In the history of spaceflight, June 6th 1971 is significant for all the wrong reasons, being the launch date of Soyuz 11, the crew of which are, to date, the only astronauts or cosmonauts to die beyond the Earth’s atmosphere. Commander Georgy Dobrovolsky, and engineers Vladislav Volkov and Viktor Patsayev, docked with the Salyut 1 space station just under a day after lift-off, and spent 23 days in space, after which they made what looked like a successful re-entry. Unfortunately, on recovery of the capsule, all three were found to have asphyxiated due to a ventilation valve opening at an altitude of 168km, resulting in instant depressurization, and death within a matter of seconds.
Fourteen years later, on June 6th 1985, a more successful voyage in the series, Soyuz T-13, became the first mission to bring a previously “dead” space station, Salyut 7, back to life. Power had been lost on the station in February, and it was basically just drifting through space. The story of the mission was made into a film in Russia in 2017, but I’m not sure it’s been released over here yet.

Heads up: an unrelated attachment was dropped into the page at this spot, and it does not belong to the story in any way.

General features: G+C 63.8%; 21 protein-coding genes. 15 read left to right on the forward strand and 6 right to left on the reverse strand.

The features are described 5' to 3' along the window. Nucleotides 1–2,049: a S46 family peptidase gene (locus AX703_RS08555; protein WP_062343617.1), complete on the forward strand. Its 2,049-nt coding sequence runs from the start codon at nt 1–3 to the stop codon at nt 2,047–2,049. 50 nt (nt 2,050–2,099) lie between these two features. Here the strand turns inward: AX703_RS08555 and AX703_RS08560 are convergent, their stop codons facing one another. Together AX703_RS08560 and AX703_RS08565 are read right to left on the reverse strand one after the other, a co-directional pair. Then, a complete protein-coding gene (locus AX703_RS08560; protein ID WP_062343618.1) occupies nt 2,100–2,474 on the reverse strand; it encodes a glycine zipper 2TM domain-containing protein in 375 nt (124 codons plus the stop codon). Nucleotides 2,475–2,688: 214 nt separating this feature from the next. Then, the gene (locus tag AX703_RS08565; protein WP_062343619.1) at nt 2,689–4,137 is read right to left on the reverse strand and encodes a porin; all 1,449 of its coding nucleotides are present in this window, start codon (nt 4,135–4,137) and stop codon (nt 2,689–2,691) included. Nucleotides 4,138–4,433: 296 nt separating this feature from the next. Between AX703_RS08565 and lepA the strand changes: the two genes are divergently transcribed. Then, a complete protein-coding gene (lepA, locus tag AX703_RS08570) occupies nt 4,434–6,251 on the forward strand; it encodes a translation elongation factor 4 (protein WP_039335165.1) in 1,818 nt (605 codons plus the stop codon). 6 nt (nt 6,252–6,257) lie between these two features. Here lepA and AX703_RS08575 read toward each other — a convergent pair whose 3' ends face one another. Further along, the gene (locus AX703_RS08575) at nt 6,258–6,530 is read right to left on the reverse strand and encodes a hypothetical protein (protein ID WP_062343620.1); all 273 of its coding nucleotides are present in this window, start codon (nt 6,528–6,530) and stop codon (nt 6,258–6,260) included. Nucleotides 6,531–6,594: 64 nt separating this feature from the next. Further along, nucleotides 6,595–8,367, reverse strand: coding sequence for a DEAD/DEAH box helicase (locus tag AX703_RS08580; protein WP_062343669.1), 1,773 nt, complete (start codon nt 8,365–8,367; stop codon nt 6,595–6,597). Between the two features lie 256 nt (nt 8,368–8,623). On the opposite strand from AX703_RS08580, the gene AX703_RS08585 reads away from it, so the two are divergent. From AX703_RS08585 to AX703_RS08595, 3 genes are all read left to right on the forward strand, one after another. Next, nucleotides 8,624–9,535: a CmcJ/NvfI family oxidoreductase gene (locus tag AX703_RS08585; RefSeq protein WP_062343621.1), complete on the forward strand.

2017: The 2-3kg Mukundpura meteorite lands in a farmer’s field near Jaipur in India (the weight can only be estimated because not all of it was necessarily found) . It was less spectacular than the 2002 explosion mentioned below, leaving a crater just 15cm deep and about 40cm wide. This was the second large Indian meteorite in under a day: the previous evening another weighing around 3kg had fallen in the Assam region.
2002: The “Eastern Mediterranean Event“. A meteorite explodes over the Mediterranean Sea with a force equivalent to 26 kilotons of TNT. I don’t blame you if you never heard of this one, because it was over water. Had it landed 200 miles away on Cyprus, I’m sure it would be a lot more famous. Don’t forget, #AsteroidDay is coming soon.
1924: Discovery of asteroid 1031 Arctica.
1931: Discovery of 1210 Morosovia.
1978: Discovery of asteroid 3369 Treshnikov.
1979: Launch of Soyuz 34.
2018: Launch of Soyuz MS-09.